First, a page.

President Obama’s distant second cousin has taken family feuding to a new level in his bid for the Senate.

Dr. Milton Wolf, the radiologist challenging Sen. Pat RobertsCharles (Pat) Patrick Roberts Embattled senators fill coffers ahead of 2020 Republicans writing off hard-line DHS candidate The Hill's Morning Report - Trump seeks tougher rules on asylum seekers MORE (R-Kan.), told The Hill on Monday that while Obama’s a “nice guy,” he believes he’s “the worst president in our time, if not our history.”

Wolf says his mother realized after reading a newspaper article in 2008 about a great uncle who served in World War II, Charlie Payne, in which a “senator from Illinois” is mentioned, that Payne and Obama are related.


“You can’t choose your family, but what you can do is to rise up and stop your family from destroying America, and I think Barack ObamaBarack Hussein ObamaJuan Williams: Buttigieg already making history Obama condemns attacks in Sri Lanka as 'an attack on humanity' Trump hits Romney for Mueller criticism MORE is destroying America,” the GOP Senate hopeful said in an interview. “I think his policies are an absolute disaster and I think they’re a betrayal not only of our Constitution but a betrayal of the American idea itself.”

The Tea-Party-backed Wolf cited Roberts’s previous votes to raise the debt limit and approve his state’s former governor, Kathleen SebeliusKathleen SebeliusKansas Senate race splits wide open without Pompeo Is a presidential appointment worth the risk? New Dem Kansas gov reinstates protections for LGBT state employees MORE (D), as Health and Human Services secretary as evidence the incumbent hasn’t been a true conservative during three terms.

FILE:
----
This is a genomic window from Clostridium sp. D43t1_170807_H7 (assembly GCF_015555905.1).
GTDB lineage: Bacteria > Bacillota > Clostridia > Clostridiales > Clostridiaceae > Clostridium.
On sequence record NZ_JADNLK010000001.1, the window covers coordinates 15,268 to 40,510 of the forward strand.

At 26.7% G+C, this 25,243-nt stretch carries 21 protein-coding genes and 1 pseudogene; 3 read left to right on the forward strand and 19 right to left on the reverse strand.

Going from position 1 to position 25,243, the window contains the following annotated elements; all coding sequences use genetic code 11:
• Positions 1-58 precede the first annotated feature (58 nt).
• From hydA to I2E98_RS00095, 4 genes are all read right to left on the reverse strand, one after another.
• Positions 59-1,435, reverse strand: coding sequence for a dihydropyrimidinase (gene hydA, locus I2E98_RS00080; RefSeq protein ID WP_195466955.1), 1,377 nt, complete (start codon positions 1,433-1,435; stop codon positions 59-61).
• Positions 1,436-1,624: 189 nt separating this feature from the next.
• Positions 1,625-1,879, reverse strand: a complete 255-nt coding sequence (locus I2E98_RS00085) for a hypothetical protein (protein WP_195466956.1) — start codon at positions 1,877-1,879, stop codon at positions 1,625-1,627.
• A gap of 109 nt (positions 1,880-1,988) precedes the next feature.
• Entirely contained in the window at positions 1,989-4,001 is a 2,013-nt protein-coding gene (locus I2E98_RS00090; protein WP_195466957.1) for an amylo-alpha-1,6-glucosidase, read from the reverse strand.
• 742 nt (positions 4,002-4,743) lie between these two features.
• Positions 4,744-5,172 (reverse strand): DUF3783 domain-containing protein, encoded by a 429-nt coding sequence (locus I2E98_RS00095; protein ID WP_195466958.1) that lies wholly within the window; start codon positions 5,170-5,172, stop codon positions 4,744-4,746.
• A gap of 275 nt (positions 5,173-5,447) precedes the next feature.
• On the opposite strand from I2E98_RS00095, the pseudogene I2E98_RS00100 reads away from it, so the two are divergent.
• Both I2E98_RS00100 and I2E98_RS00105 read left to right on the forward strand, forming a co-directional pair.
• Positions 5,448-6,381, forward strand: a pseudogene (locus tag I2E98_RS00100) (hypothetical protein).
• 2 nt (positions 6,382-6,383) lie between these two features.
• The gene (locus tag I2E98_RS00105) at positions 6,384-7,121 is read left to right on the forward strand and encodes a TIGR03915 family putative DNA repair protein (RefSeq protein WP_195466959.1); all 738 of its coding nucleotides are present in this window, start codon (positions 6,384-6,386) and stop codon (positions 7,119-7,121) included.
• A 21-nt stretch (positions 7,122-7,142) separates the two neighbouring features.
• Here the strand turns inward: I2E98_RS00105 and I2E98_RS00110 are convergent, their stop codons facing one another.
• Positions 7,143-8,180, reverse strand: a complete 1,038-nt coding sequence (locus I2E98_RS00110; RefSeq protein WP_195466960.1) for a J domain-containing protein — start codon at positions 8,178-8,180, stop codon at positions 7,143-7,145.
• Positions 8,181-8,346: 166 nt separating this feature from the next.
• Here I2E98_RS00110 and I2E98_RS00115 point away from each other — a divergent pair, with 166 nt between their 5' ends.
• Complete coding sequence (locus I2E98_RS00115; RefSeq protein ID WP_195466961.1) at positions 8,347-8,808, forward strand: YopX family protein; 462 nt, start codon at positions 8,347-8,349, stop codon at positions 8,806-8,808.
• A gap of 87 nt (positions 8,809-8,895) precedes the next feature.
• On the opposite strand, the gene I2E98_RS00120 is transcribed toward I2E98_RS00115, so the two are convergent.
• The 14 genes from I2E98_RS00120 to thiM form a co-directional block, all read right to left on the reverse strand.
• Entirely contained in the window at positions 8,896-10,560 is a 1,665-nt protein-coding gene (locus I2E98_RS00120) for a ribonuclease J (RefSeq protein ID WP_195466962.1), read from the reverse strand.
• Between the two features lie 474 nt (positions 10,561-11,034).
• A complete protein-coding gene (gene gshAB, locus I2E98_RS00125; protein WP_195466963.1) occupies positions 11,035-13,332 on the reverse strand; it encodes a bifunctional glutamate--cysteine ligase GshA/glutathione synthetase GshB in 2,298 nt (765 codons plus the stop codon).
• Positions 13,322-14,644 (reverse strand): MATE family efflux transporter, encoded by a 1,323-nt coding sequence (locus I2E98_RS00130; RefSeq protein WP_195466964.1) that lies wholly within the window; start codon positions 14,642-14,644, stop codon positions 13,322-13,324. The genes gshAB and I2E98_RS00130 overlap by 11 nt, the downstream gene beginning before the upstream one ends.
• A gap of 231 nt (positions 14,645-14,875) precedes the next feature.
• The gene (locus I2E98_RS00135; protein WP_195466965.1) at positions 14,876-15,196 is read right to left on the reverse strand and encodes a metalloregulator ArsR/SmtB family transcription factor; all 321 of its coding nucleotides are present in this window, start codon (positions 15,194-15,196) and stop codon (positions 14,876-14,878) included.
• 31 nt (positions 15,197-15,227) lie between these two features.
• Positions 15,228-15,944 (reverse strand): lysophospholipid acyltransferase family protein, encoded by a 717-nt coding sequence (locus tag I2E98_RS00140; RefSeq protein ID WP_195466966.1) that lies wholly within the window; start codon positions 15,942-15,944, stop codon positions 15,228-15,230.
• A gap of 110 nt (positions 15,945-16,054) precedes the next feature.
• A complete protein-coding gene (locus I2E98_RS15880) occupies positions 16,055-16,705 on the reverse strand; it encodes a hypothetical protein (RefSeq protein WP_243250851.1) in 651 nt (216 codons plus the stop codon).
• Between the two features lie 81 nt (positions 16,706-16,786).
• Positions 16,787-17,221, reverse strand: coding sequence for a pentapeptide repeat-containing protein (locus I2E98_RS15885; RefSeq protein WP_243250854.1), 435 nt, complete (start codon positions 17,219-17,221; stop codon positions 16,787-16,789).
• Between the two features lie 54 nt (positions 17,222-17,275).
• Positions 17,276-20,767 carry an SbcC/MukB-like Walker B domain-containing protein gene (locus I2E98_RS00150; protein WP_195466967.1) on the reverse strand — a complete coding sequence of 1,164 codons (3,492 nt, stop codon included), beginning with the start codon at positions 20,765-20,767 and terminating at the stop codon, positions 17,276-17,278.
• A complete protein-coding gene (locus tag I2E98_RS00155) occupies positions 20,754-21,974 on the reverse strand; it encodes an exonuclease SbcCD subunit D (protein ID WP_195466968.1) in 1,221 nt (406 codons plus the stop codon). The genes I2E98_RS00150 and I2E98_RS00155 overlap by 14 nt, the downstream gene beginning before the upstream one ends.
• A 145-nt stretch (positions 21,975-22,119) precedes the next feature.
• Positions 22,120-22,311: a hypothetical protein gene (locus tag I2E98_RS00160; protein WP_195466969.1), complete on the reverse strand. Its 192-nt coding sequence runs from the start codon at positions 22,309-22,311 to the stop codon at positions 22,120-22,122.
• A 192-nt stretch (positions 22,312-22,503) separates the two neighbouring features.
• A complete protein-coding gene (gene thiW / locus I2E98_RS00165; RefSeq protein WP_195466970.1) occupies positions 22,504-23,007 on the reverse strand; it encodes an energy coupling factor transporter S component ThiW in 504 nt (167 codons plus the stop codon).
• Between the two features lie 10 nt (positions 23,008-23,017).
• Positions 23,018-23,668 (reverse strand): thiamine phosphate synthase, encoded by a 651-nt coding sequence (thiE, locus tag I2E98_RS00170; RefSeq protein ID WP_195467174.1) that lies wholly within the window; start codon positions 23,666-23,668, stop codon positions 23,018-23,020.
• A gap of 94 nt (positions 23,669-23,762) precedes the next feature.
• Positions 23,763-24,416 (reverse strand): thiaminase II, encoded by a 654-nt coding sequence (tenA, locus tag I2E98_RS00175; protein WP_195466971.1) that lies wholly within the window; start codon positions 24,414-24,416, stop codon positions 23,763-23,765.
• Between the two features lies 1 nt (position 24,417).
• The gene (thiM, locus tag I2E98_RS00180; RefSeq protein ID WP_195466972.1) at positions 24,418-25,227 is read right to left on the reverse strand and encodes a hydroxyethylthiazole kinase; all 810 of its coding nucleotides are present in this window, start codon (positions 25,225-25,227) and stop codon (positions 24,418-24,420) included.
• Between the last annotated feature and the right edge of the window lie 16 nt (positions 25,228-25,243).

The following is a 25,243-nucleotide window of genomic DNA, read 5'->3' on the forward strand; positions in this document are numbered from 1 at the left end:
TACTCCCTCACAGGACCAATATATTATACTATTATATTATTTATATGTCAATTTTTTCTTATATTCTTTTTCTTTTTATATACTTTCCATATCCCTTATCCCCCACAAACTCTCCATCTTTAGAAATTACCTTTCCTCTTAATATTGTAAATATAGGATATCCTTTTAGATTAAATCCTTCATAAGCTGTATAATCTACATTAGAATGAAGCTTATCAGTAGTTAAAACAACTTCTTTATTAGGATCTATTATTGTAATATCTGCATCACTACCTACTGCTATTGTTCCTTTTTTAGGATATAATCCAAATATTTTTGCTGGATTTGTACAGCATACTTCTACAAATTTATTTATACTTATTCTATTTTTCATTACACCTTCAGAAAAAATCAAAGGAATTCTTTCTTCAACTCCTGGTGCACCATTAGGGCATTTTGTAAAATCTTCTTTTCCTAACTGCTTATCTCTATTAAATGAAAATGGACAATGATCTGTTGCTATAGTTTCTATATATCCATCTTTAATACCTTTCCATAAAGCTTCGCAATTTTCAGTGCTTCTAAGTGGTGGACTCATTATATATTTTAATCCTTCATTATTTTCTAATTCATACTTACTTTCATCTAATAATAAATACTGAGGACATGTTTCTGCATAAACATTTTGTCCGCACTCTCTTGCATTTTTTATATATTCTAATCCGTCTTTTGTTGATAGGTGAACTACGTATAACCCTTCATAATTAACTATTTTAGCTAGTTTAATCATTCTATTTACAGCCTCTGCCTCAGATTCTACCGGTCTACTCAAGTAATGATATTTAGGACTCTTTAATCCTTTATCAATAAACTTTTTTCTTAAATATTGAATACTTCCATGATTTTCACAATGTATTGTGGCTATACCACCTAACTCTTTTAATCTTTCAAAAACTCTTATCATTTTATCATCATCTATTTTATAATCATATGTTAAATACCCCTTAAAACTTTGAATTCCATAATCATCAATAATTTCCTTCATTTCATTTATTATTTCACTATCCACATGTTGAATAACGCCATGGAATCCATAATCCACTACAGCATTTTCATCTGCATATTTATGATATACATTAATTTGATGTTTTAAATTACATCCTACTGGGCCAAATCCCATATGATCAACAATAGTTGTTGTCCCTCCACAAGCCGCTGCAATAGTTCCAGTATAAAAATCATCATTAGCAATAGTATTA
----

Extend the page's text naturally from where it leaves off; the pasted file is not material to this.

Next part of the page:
Since announcing his run in October, Wolf has built his underdog candidacy around his opposition to ObamaCare, which he calls “immoral.” He’s introduced his own alternative to the healthcare reform law, but said he’d be willing to support any GOP alternative that offers patient-centered, market-based reforms.

“Look, ObamaCare has been such a disaster, an utter and complete disaster, that I bet even Obama wishes Ted CruzRafael (Ted) Edward CruzTrump removes sanctions waivers on countries buying oil from Iran The Hill's Morning Report - Is impeachment back on the table? Buttigieg steals Beto's thunder MORE had been successful in his filibuster in stopping that thing,” he said.

Wolf sees himself as a staunch conservative in the same vein as the freshman Texas senator, encouraging the comparison in his first radio ads last week. 

Cruz this weekend set up a likely fight over the debt limit, which Congress will need to raise sometime next month, by declaring that he expects to gain some concessions from Democrats as a condition of raising it.

The Kansas Republican could be an even more conservative than Cruz in his approach, though. Wolf told The Hill that he would, under no circumstances, vote for an increase in the debt limit.

“When a nation spends trillions of dollars it does not have and sends the bills to a generation yet to be born, that’s not just a financial or economic problem, that’s not just a spending problem, that’s a moral problem. To put our kids under that burden, to ask them to pay the price for our sins, that’s immoral,” he said.